As April winds down, the Rays current sit 15-8 with a commanding lead in the AL East. The Rays have the best record in the American League, sitting 7 games over .500 and have done so without Matt Duffy, who was expected to be a big piece for them this season.
Duffy came over in the 2016 season in a trade that sent All-Star pitcher Matt Moore to San Francisco, and immediately slotted in at shortstop. Early in September, Duffy was shut down due to surgery on his Achilles that ended his season. During every rehabilitation stint that Duffy had in 2017, he’d re-injure himself. He ultimately didn’t play in a single major league game that season.
Duffy broke out in 2018 following the trade of franchise icon Evan Longoria, and showed off the first few weeks of the 2018 season manning third base, before he’d hit the DL for an injured hamstring. Getting back quickly this time, he’d have a great first half. He even had a .300 batting average heading into September, with a chance to become the first Ray to hit .300 since Casey Kotchman in 2011. However, he was barely hovering around it after being at .320 in July. He’d then get even worse, going 1-13 to close out the season at .294. Duffy was healthy and ready to continue to play, he’d have even more hamstring issues and even back issues.
Between the injury of Matt Duffy and the injury that sent Joey Wendle an IL list early on in the season, Yandy Diaz emerged as the Rays third baseman. Diaz, who was projected to play first, was traded to Tampa right before Christmas in a 3-team deal that saw Jake Bauers going to the Indians and Edwin Encarnacion going to the Mariners. PSE’s own Jameus Mooney has a basic head-to-head comparison on Twitter:
Interestingly, Diaz favors far better in a vast majority of statistical categories. For the sake of the comparison, we’re going to use what many believed to be Duffy’s breakout year, 2018, due to his lack of games so far in 2019. For comparison purposes, we’ll use Diaz’s 2019 season thus far. All stats are heading into Tuesday’s game against Kansas City.
Diaz: .289/.398/.579, 6 homeruns, 164 OPS+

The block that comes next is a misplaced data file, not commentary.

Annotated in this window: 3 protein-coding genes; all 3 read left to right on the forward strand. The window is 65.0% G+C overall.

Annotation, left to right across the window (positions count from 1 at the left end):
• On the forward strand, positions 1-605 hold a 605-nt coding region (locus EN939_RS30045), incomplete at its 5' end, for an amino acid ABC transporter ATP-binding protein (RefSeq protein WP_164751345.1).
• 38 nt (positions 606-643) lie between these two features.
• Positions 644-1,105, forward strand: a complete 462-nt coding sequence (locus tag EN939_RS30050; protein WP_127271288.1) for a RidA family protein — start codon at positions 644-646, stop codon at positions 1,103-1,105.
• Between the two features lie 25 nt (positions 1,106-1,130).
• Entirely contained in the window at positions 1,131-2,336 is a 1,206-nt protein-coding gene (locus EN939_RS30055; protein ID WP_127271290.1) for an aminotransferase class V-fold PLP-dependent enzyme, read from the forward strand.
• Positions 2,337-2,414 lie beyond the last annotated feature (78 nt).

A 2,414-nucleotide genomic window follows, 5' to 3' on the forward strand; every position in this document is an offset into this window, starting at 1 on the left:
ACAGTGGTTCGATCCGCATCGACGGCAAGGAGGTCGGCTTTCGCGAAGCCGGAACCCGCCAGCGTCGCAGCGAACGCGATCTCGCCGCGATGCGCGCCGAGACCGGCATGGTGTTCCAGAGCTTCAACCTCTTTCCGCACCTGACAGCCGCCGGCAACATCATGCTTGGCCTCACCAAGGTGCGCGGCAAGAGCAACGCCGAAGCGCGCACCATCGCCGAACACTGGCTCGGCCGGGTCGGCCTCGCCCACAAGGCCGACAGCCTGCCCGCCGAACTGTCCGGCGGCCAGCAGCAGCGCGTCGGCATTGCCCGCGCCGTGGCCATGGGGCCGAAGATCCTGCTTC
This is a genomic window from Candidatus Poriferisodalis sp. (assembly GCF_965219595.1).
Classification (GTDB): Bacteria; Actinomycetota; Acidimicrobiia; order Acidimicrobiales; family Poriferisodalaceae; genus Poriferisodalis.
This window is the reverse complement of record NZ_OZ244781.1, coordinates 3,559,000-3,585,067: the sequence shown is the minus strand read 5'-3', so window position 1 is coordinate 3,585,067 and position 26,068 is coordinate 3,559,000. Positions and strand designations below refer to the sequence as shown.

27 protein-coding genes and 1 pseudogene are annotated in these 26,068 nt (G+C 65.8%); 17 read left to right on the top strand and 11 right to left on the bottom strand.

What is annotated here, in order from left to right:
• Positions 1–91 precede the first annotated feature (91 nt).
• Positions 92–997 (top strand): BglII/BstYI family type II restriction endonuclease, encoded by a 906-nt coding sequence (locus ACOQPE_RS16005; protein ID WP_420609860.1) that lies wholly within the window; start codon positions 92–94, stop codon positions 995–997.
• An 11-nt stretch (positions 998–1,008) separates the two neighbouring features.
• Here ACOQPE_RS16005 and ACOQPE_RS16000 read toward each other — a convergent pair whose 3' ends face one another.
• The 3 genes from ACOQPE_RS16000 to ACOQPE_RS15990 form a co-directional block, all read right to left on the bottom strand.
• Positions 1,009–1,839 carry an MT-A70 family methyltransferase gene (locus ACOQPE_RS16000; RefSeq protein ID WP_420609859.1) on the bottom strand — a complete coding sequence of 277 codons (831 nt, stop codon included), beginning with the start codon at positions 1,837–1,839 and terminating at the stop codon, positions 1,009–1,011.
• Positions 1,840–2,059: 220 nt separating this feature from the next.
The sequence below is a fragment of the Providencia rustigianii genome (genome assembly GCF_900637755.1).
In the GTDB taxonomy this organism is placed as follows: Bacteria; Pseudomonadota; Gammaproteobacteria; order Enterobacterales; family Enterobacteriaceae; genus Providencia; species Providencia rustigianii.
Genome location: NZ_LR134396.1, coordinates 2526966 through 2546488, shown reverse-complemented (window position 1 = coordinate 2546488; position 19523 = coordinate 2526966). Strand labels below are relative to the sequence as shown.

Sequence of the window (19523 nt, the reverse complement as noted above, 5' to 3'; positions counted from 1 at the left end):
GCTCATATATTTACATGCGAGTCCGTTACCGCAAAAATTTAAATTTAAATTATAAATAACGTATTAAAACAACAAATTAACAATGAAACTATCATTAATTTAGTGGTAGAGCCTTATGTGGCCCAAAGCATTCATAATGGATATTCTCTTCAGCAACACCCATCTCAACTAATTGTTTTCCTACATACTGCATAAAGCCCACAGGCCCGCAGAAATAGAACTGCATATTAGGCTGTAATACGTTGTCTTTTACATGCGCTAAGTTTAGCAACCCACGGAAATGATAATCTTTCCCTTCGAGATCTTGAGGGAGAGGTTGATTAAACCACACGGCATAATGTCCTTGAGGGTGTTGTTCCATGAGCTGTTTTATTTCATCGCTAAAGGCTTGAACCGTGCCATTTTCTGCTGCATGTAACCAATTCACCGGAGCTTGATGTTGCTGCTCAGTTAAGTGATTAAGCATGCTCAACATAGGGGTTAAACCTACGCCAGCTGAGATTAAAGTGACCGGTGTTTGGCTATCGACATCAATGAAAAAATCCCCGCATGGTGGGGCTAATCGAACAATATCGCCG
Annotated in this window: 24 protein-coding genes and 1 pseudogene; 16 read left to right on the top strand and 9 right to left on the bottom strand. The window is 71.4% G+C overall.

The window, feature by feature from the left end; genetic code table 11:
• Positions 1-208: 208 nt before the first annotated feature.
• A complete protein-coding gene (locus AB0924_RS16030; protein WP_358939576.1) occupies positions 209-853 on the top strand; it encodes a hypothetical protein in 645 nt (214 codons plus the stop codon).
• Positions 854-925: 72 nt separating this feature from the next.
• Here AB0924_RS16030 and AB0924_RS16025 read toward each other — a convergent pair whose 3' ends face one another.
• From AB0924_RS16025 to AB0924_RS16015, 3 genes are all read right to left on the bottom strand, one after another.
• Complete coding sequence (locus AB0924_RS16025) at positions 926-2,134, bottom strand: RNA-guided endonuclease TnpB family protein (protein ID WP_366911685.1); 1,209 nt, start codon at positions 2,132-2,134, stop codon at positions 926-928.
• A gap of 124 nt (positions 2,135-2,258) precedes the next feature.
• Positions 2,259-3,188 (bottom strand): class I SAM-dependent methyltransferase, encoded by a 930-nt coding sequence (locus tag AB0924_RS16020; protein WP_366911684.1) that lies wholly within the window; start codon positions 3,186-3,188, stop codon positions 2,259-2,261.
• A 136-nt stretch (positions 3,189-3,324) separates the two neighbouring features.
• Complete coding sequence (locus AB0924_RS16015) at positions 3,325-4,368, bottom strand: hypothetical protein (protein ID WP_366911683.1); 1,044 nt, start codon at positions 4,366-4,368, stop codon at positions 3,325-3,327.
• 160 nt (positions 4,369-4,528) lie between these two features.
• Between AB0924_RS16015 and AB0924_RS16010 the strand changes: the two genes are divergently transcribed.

Duffy, 2018: .294/.361/.366, 4 homeruns, 105 OPS+
In a word, yikes. Duffy’s slugging percentage is only 5 points higher than his on-base. His on-base percentage in 2018 was the highest of his career and significantly higher than his career mark (.337). The league average slugging percentage in 2018 was over .400, far higher than his abysmal clip. The league average OPS was .728, which is higher than his .722 mark. His .072 isolated power was the worst in the major leagues, citing soft contact in almost all of his at bats.
In fairness to Diaz and the numbers he’s raked in so far, we’ll use 2019 averages to compare. His .977 OPS is 232 points higher than the league average .745. His on-base 77 points higher than the league average .321 and his slugging percentage is 155 points higher than league average.
This means that Yandy Diaz gets on base at a higher clip than the average major leaguer, and shows more power than the average major leaguer. Matt Duffy, on the other hand, will hit .300 but barely reach the league average in on-base percentage. Maybe he makes up with that in power? Not a chance. Duffy had the second lowest slugging percentage in baseball in 2018, only behind Seattle’s Dee Gordon.
A healthy Matt Duffy was one of baseball’s best defenders with San Francisco and a very enticing option anywhere in the infield. However, with the injuries piling up, Matt Duffy was rather poor at third base in 2018. His range was awful, and he was one of the worst rated defenders at third base for the season. Diaz hasn’t been extraordinary at third base, but he’s been extremely solid and the offense alone should outweigh anything else. Diaz is a pivotal cog in the Tampa lineup, and you don’t mess that up for Matt Duffy. It’s not like Diaz hasn’t seemed comfortable, either. In 86 innings, he has a perfect fielding percentage at third base. Duffy was top 5 in errors by an American League third baseman in 2018, despite only getting to mostly routine plays.
With the way Ji-Man Choi is hitting to start the year, you don’t want to move him either. There’s no other place to put Diaz on a regular basis. Duffy is 28 years old, injury prone and at his very best no more than league average. Diaz is scorching hot and healthy, with more years on his contract. Diaz is hitting above league average marks in a major way in every major offensive category, while Duffy has hit below them with regularity. Duffy is a quality player, but with the amount of quality options Tampa has to fill a utility role (Wendle, Lowe, Robertson), there isn’t even room on his bench. Tampa’s 25-man roster is pretty much set, and it looks like Duffy will rightfully be squeezed out.
It’d be a bold move for Tampa, because of how liked by the fan-base Duffy is due to his seemingly excellent contact rate. However, his offensive prowess is extremely one-dimensional on a team with more complete offensive weapons, and he doesn’t offer superior value to any of the utility alternatives on the other side of the diamond. He doesn’t offer much value to the Rays because he’s always injured. You cannot offer value if you aren’t on the field. This isn’t the 1970s where hitting .300 is some crazy accomplishment. There isn’t a reason for Tampa to keep him and it’s best that they cut ties with The Duffman.
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